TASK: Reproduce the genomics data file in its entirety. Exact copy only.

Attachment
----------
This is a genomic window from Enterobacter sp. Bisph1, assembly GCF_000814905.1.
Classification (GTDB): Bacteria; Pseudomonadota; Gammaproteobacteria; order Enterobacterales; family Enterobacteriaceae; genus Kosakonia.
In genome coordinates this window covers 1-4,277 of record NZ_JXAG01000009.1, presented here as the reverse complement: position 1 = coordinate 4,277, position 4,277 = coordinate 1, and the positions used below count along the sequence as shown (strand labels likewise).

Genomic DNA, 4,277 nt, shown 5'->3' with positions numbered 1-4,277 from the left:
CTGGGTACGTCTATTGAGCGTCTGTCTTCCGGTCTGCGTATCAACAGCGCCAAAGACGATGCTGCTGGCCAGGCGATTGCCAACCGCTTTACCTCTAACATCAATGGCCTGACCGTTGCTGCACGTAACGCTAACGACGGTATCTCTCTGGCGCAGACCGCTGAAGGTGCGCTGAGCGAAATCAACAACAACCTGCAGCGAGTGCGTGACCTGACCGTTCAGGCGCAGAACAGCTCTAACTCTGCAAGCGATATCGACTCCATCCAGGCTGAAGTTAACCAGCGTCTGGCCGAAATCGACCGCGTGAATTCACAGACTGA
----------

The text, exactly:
This is a genomic window from Enterobacter sp. Bisph1, assembly GCF_000814905.1.
Classification (GTDB): Bacteria; Pseudomonadota; Gammaproteobacteria; order Enterobacterales; family Enterobacteriaceae; genus Kosakonia.
In genome coordinates this window covers 1-4,277 of record NZ_JXAG01000009.1, presented here as the reverse complement: position 1 = coordinate 4,277, position 4,277 = coordinate 1, and the positions used below count along the sequence as shown (strand labels likewise).

Genomic DNA, 4,277 nt, shown 5'->3' with positions numbered 1-4,277 from the left:
CTGGGTACGTCTATTGAGCGTCTGTCTTCCGGTCTGCGTATCAACAGCGCCAAAGACGATGCTGCTGGCCAGGCGATTGCCAACCGCTTTACCTCTAACATCAATGGCCTGACCGTTGCTGCACGTAACGCTAACGACGGTATCTCTCTGGCGCAGACCGCTGAAGGTGCGCTGAGCGAAATCAACAACAACCTGCAGCGAGTGCGTGACCTGACCGTTCAGGCGCAGAACAGCTCTAACTCTGCAAGCGATATCGACTCCATCCAGGCTGAAGTTAACCAGCGTCTGGCCGAAATCGACCGCGTGAATTCACAGACTGA